Don't let it get away!
Keep track of the stocks that matter to you.
Help yourself with the Fool's FREE and easy new watchlist service today.
In an ideal world, you'd know exactly how much income you could count on after you retire. But even as traditional sources of guaranteed income dry up fast, some alternatives you can use aren't giving you the results you'd want. To earn enough income, you need to do some creative thinking.
Big changes, big problems
Retirement is already a lot different from what it looked like a generation ago. Back then, workers could count on their employers to give them monthly pensions to supplement their Social Security payments. That gave many workers enough money in combined monthly payments that you didn't even have to have accumulated much of a retirement nest egg on the side. As long as those payments were coming in, you had enough to cover all but the biggest financial emergencies.
Now, though, it's mostly up to you to figure out where to get your supplemental income during retirement. Most workers can't count on their employers to provide a pension, as 401(k) plans and similar new arrangements force workers to be responsible both for accumulating enough of a nest egg to provide for their retirement as well as figuring out how to turn that nest egg into a stream of ready cash to meet living expenses after they retire.
Recently, the government has started pushing people toward buying immediate annuities with their retirement savings in order to replace the guaranteed income that employer pensions used to provide. Yet the financial policies that those same government entities are supporting make immediate annuities a less than perfect solution to retirees' income woes.
The mechanics of annuities
Immediate annuities look like a great answer to meet income needs. In exchange for a payment upfront, you can lock in a fixed monthly payment for the rest of your life. Other choices let you provide for a spouse or others after your death, although payments will be smaller than if you're the only one receiving them.
The problem, though, is that the payout you receive is tied to where interest rates are at the time you buy the annuity. With the Federal Reserve's low-rate policy, monthly payments from immediate annuities are relatively low. Put another way, for every dollar of income you want to guarantee for the rest of your life, you have to pay much more for it when interest rates are low than when they're higher.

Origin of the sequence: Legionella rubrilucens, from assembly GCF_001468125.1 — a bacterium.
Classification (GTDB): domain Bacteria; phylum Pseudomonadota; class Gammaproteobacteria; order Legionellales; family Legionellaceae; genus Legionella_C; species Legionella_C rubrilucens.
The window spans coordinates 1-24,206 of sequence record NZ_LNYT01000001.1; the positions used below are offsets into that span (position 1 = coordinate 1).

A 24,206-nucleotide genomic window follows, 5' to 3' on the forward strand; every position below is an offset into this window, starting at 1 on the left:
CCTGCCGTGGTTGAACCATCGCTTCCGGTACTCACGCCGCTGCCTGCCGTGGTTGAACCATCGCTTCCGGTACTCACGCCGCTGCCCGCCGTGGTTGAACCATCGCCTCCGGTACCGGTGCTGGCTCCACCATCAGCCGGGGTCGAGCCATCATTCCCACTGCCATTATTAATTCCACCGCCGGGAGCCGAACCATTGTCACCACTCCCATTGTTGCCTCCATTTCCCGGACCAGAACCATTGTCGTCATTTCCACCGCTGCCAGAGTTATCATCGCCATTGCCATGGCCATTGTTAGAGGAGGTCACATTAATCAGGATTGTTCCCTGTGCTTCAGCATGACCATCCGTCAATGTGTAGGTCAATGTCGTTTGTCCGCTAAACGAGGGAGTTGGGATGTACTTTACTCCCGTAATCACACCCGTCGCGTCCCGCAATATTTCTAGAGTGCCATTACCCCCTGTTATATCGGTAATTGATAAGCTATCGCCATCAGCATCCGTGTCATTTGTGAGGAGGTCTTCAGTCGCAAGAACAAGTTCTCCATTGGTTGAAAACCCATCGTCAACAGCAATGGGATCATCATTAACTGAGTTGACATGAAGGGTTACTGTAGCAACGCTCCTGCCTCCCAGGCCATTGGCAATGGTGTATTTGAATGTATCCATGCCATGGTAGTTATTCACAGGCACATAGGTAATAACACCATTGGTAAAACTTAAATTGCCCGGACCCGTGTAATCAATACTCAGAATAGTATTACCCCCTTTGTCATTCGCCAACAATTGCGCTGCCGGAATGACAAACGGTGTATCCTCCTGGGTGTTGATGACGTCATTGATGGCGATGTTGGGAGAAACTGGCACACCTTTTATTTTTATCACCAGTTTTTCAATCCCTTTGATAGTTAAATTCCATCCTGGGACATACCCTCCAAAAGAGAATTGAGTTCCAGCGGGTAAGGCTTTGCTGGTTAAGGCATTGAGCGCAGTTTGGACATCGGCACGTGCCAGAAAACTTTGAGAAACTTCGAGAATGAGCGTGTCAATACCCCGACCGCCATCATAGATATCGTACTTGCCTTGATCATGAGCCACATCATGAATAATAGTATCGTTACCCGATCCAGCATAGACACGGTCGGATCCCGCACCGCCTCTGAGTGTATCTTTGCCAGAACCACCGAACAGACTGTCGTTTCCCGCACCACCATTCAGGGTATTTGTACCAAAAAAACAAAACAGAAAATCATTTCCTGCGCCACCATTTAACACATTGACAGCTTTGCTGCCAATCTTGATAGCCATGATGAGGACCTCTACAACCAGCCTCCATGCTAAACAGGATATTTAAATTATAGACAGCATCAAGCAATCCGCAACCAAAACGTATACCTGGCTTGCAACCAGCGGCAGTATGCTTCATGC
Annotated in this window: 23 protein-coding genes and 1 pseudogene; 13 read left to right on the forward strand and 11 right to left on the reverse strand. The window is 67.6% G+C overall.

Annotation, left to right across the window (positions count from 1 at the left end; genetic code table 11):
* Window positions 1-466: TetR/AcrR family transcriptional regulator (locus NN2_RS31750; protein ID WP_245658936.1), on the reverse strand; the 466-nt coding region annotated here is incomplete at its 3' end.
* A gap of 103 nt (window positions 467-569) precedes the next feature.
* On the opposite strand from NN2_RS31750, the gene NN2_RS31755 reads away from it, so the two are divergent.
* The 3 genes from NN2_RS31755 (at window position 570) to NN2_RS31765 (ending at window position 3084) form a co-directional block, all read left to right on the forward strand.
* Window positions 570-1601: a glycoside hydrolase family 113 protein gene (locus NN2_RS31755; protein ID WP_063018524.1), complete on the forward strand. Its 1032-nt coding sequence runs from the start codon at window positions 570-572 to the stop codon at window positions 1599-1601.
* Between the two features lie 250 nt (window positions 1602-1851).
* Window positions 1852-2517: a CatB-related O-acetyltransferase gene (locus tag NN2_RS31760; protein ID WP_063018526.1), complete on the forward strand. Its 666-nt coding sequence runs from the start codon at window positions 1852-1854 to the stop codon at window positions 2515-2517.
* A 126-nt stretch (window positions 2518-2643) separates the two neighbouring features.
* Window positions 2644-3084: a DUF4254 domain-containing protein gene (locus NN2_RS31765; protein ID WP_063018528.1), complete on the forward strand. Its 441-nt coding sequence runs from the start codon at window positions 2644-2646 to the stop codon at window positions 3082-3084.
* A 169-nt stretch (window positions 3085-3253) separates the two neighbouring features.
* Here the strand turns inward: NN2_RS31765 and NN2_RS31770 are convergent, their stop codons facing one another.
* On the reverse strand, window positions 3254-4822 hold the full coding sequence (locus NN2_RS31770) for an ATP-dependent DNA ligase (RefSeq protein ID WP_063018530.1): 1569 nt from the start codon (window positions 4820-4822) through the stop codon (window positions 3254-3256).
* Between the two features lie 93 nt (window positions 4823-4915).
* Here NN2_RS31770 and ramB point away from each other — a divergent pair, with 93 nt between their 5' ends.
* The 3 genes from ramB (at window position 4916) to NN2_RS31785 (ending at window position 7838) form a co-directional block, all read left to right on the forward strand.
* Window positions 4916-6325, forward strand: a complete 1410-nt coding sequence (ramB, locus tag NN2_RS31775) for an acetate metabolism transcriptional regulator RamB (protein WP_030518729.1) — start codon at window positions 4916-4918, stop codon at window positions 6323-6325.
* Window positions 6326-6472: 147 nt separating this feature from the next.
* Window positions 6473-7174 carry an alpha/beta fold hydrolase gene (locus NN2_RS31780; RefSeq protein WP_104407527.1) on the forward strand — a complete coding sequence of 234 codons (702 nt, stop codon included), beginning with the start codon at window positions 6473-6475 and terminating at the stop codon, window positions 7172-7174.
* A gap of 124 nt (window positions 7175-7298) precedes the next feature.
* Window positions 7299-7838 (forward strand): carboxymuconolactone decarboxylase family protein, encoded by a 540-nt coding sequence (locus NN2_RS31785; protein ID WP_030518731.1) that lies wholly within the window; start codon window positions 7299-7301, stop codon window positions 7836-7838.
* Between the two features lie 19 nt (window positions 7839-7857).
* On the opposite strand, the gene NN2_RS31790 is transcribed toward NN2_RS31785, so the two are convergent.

So if annuities aren't necessarily the smart move right now, what's a better choice? Buying bonds presents the same concerns: If interest rates rise, then you could either suffer loss of principal or be stuck earning low rates until your bonds mature.
A conservative allocation to some higher-yielding investments, however, may give you some relief. Let's look at some of the choices available:
- Real estate investment trusts (REITs) are specialized investments that own pools of assets related to various real-estate interests, including commercial and residential properties. Some of the top-yielding REITs come from the mortgage sector, where Annaly Capital Management (NYSE: NLY ) and American Capital Agency (Nasdaq: AGNC ) have earned big profits by investing in mortgage-backed securities and pay double-digit yields back to shareholders.
- Master limited partnerships capitalize on the energy sector to produce cash flow. Kinder Morgan Energy (NYSE: KMP ) and Enterprise Products Partners (NYSE: EPD ) , for instance, operate pipelines that earn revenue from energy companies transporting their oil and gas to market. Their 6% yields are largely protected from fluctuations in energy prices.
- Even among blue-chip stocks, you can find great income producers. Philip Morris International (NYSE: PM ) and Altria (NYSE: MO ) are two complementary halves of a global tobacco empire, with Altria focusing on the U.S. market and Philip Morris reaching out to the rest of the world. Kimberly-Clark (NYSE: KMB ) , meanwhile, makes consumer products that millions of people rely on. All of them have dividend yields above 4% and have a track record of raising those payouts from year to year.
Find the right balance
Of course, retirees shouldn't put all of their money into risky assets like stocks. The 2008 market meltdown reminded everyone of just how much damage a bear market can do even to conservative investments.
But putting all your money into an immediate annuity right now would be an equally dangerous move. Locking in income at today's low rates could create a financial catastrophe for you down the road. The best approach mixes annuities with other investments to create an income stream you can live with.
Matt Koppenheffer truly despises this stock. Do you agree?